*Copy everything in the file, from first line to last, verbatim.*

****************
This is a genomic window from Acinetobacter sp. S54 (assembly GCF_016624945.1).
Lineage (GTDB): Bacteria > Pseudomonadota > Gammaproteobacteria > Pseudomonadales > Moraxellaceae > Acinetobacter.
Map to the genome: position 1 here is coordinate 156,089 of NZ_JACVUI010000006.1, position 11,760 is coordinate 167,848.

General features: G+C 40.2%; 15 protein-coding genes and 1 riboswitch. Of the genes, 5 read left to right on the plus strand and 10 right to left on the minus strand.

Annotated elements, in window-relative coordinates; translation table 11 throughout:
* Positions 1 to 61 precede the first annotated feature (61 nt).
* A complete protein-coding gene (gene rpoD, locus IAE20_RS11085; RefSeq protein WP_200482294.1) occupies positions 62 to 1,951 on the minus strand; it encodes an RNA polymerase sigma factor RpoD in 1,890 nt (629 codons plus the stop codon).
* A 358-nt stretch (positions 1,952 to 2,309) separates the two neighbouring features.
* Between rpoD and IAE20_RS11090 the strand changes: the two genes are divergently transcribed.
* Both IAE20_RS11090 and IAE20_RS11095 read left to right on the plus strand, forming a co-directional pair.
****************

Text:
This is a genomic window from Acinetobacter sp. S54 (assembly GCF_016624945.1).
Lineage (GTDB): Bacteria > Pseudomonadota > Gammaproteobacteria > Pseudomonadales > Moraxellaceae > Acinetobacter.
Map to the genome: position 1 here is coordinate 156,089 of NZ_JACVUI010000006.1, position 11,760 is coordinate 167,848.

General features: G+C 40.2%; 15 protein-coding genes and 1 riboswitch. Of the genes, 5 read left to right on the plus strand and 10 right to left on the minus strand.

Annotated elements, in window-relative coordinates; translation table 11 throughout:
* Positions 1 to 61 precede the first annotated feature (61 nt).
* A complete protein-coding gene (gene rpoD, locus IAE20_RS11085; RefSeq protein WP_200482294.1) occupies positions 62 to 1,951 on the minus strand; it encodes an RNA polymerase sigma factor RpoD in 1,890 nt (629 codons plus the stop codon).
* A 358-nt stretch (positions 1,952 to 2,309) separates the two neighbouring features.
* Between rpoD and IAE20_RS11090 the strand changes: the two genes are divergently transcribed.
* Both IAE20_RS11090 and IAE20_RS11095 read left to right on the plus strand, forming a co-directional pair.